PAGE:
Doug Butler is a quirky old Vermont farmer in a race against time. With his health declining and his dairy farm in trouble, Doug is hell-bent on achieving his two lifelong dreams: passing on the family farm to his son and winning the dog mushing world championships. He's the underdog, but the kind you want to root for.
Training fifty canine athletes after a 12-hour workday demands a rare combination of dedication and madness. For decades this has been Doug’s unique escape from the harsh realities of farming, fine-tuning his team through subzero temperatures on a trail surrounding his farm in giddy anticipation of the next race. At the age of 62, Doug is often asked if he’s slowing down. His response is simple and direct, "that’s for old people."
But the deep lines on his weathered face tell the truth: a life of hard labor has taken its toll. In the last five years the Butler’s have doubled their herd size from 300 to 600, but not by choice. As mega-farms with thousands of cattle begin to dominate the landscape, milk prices continue to drop, forcing Doug and his son to increase herd numbers without increasing their staff. Still the farm loses money every month—it's threads of control steadily unwinding.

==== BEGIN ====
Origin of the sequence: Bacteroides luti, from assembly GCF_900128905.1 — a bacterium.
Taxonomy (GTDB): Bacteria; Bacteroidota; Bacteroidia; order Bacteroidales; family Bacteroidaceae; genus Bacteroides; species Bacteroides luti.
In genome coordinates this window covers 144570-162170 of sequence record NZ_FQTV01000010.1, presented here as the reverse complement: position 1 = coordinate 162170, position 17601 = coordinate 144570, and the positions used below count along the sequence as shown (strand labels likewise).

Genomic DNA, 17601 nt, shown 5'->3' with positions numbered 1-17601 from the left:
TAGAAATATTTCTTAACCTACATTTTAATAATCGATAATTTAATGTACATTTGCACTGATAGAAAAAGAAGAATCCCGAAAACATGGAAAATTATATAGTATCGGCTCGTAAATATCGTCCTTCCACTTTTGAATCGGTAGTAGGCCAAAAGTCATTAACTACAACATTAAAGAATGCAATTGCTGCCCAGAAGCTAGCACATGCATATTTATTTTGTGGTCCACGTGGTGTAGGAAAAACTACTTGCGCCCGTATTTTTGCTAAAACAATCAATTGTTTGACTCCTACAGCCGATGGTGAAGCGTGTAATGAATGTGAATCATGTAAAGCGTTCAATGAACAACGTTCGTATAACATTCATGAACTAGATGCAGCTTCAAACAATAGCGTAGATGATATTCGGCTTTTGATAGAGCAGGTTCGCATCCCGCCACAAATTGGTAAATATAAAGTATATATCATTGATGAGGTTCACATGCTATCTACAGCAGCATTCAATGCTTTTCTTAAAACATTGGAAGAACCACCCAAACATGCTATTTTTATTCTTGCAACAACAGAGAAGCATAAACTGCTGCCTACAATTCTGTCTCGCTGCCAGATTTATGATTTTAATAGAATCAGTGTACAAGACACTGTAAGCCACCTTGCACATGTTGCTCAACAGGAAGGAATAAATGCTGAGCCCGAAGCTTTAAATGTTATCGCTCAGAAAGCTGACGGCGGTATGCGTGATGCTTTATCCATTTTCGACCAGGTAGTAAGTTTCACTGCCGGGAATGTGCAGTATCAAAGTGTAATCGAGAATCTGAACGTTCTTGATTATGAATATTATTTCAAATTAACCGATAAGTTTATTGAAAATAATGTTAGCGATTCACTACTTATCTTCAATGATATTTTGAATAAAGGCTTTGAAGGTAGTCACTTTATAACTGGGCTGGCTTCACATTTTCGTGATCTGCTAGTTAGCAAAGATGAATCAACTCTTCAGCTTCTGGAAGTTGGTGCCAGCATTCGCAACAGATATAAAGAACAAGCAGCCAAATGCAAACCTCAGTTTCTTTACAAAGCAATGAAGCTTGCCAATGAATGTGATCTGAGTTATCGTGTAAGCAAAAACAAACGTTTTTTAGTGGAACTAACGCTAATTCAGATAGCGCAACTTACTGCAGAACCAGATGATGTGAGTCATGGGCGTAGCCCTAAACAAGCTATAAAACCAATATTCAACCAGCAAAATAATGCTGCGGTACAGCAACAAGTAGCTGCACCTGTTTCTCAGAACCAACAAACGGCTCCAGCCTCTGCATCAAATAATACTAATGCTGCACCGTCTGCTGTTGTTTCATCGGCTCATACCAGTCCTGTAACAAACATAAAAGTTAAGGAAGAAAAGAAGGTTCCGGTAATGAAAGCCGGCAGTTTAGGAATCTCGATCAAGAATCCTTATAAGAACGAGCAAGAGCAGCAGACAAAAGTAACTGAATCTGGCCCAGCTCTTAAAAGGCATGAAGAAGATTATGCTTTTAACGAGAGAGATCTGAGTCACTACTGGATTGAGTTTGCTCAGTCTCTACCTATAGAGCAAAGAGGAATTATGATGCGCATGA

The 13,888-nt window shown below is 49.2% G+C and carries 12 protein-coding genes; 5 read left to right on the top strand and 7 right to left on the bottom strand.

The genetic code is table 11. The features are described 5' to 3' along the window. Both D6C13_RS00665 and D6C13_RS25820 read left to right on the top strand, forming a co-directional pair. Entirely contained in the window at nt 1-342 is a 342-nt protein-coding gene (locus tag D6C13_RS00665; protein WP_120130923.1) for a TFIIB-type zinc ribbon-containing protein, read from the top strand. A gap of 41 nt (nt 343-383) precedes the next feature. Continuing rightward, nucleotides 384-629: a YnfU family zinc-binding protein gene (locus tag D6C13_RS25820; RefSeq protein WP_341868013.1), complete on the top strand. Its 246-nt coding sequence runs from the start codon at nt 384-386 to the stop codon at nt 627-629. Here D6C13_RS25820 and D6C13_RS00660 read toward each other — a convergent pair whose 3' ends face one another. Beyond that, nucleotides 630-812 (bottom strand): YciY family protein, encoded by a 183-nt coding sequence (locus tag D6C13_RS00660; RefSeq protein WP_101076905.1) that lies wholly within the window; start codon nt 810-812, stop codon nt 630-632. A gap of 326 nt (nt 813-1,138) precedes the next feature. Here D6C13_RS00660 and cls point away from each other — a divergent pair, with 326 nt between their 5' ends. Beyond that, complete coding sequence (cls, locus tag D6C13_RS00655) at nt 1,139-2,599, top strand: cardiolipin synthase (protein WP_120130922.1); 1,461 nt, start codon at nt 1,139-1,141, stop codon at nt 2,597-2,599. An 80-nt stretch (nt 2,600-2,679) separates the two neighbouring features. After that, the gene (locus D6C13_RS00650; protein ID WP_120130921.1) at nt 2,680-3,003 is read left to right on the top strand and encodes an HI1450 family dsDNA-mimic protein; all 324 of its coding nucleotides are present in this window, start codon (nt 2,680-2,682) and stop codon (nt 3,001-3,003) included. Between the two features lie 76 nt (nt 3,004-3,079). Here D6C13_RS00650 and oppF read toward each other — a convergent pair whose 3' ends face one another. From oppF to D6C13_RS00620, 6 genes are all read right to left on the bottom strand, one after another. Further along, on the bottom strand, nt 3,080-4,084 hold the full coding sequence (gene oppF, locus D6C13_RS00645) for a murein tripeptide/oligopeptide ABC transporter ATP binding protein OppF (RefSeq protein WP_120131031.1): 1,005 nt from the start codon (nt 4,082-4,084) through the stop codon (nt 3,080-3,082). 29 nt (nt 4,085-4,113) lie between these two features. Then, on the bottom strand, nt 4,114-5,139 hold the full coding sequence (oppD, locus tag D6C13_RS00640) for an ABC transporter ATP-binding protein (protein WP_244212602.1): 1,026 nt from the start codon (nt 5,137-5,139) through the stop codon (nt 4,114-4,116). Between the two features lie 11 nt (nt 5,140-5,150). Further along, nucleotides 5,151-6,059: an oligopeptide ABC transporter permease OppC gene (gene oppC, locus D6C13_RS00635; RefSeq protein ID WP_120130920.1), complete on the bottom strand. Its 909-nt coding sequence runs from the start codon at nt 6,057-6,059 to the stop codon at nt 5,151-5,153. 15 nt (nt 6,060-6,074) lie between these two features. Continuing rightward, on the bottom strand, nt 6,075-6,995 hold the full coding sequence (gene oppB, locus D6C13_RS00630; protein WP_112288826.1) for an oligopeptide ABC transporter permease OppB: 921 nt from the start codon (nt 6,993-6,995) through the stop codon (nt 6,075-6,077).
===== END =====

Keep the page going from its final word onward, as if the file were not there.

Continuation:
It’s clear that maintaining a fifty dog team and running a family farm have both become unsustainable—pushing Doug’s body and business to the brink of failure. Yet the man refuses to quit. This year, Doug is determined to not only continue, but to both win the dogsledding world championships and pass off a viable family farm to his son. He’s the underdog, but he doesn’t seem to mind.
Doug has fifty dogs. Yeah, you read that right—FIFTY DOGS.
Doug is a sprint dog racer, a sport that requires different skills from the tests of endurance seen at races like the Iditarod. Sprint dog racing, as Doug puts it “is all about the speed, baby.” It’s simple—place a sled, a driver, and as many dogs as you can handle on a snow-covered trail and let ‘em rip. The best combined time over three races wins. And Doug has won…a lot. Over forty years he has become one of the most notorious mushers on the New England and Quebec circuits—known for his legendary stock of dogs and uncanny ability to drink Budweiser on the race course. But there's one race that has only lived in his dreams.
You: "So is this, like, the Iditarod?"
Doug: "Hell no! This ain't no goddamn old folks home. I race for the speed, baby."
The Open North American in Fairbanks, Alaska is not your average race. This three-day battle pits fifteen of the world’s best mushers against each other on a 22-mile trail, snaking down city streets and across frozen lakes in front of thousands of fans. Doug has qualified many times before but has never been able to "kick spandex-wearin’ European ass" because, as a farmer, he is tied to the land. This year, however, Doug will have his first chance to reach the starting line by realizing another lifelong dream—passing the family farm to the next generation of Butlers.